Blackpool Pleasure Beach protestor scaled The Big One over his 'homelessness plight' and he plans to climb Blackpool Tower as well
A man climbed Britain’s tallest roller coaster as a protest about his 'homelessness' plight.
A court heard how David Little scaled The Big One at Blackpool Pleasure Beach and was remanded in custody after he threatened to climb up Blackpool Tower.
Little, 49, originally from Scotland but has lived in the town for 29 years, admitted causing a public nuisance on Monday (July 5) at around 7.30pm.
The court heard how he had caused emergency services to attend, hindered the public and forced Pleasure Beach bosses to bring in a specialist safety team to check the 213ft tall ride before it could be put into operation again.
District Judge Jane Goodwin, sitting at Blackpool Magistrates Court, asked the Crown Prosecution Service to produce a full break down of the financial cost of Little’s action.
She had already been told how it cost the fire service £2,000 to attend the incident and that three out of the four fire engines on duty across the Fylde coast had to be drafted in.
The police and Blackpool Pleasure Beach have yet to submit reports on their financial impact.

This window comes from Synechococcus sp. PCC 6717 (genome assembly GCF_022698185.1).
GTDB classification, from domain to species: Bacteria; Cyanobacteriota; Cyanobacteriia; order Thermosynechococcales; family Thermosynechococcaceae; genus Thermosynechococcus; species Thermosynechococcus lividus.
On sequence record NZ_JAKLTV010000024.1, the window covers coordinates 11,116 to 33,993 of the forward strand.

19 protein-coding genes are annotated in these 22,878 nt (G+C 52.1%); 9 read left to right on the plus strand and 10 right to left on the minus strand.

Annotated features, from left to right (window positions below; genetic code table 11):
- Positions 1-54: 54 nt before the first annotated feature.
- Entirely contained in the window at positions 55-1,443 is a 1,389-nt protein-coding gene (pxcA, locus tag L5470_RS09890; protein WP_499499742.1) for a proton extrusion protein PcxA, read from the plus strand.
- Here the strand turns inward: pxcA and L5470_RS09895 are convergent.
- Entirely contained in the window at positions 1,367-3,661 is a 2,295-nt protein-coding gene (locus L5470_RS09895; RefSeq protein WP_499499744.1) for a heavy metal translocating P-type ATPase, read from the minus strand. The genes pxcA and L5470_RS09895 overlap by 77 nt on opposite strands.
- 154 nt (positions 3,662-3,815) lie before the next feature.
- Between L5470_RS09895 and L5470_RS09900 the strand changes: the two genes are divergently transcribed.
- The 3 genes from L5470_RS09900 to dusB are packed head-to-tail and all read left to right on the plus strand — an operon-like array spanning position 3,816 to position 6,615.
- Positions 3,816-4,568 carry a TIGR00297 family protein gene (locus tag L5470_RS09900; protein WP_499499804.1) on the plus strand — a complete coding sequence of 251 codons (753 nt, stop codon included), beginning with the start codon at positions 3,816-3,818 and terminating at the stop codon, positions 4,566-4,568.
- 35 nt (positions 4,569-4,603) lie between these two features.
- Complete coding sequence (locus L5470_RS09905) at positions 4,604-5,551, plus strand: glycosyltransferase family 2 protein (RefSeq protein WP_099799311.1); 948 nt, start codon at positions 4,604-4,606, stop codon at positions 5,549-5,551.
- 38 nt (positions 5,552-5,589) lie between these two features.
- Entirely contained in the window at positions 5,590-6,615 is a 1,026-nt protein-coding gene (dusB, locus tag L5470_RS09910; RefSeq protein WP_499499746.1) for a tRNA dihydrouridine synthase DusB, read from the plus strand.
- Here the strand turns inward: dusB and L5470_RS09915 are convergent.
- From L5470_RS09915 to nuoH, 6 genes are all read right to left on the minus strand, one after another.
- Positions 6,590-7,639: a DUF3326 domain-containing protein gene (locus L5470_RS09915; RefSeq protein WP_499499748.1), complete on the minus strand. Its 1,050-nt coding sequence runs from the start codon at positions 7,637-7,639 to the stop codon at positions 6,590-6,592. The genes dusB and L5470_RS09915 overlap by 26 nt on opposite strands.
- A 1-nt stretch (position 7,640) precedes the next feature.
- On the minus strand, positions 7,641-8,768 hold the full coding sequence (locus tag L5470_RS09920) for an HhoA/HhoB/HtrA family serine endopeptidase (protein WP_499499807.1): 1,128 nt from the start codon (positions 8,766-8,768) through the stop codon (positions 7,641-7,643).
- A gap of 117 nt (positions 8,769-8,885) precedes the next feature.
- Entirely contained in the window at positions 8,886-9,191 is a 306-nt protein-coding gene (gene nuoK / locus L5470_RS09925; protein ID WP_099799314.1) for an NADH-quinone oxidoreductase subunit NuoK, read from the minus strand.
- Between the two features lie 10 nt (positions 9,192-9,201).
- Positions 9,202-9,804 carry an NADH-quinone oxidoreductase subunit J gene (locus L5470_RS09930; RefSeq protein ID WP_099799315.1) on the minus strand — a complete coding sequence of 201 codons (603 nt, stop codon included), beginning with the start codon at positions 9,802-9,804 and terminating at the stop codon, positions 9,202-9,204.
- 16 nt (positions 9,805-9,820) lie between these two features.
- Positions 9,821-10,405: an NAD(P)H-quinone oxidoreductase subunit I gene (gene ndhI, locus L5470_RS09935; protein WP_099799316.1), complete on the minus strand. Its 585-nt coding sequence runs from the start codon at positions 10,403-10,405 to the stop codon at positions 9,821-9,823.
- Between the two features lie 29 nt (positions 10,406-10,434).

The court heard that Little did not realise he had put himself in danger and had planned his climb for three weeks.
In a statement to police, he said he was also planning to climbing the town’s iconic Blackpool Tower because he was fed up of having no home.
Steven Duffy, defending, said that Little, currently of no fixed address, had lived in Blackpool for nearly three decades and had been homeless for the past seven months.
Mr Duffy said: “He has worked on the sea defences in Blackpool and worked on the tram tracks and after 29 years considers himself a local who should get local help. All he has been offered is a hostel in Preston.
“He feels estranged by the local authority.”
The judge adjourned sentence pending the financial impact statements and a probation report on Little and warned him she may send him to be sentenced at Crown Court.
Remanding him, Judge Goodwin said: "If I was to bail you there is a risk of re-offending and I have heard how you intend to climb another building.”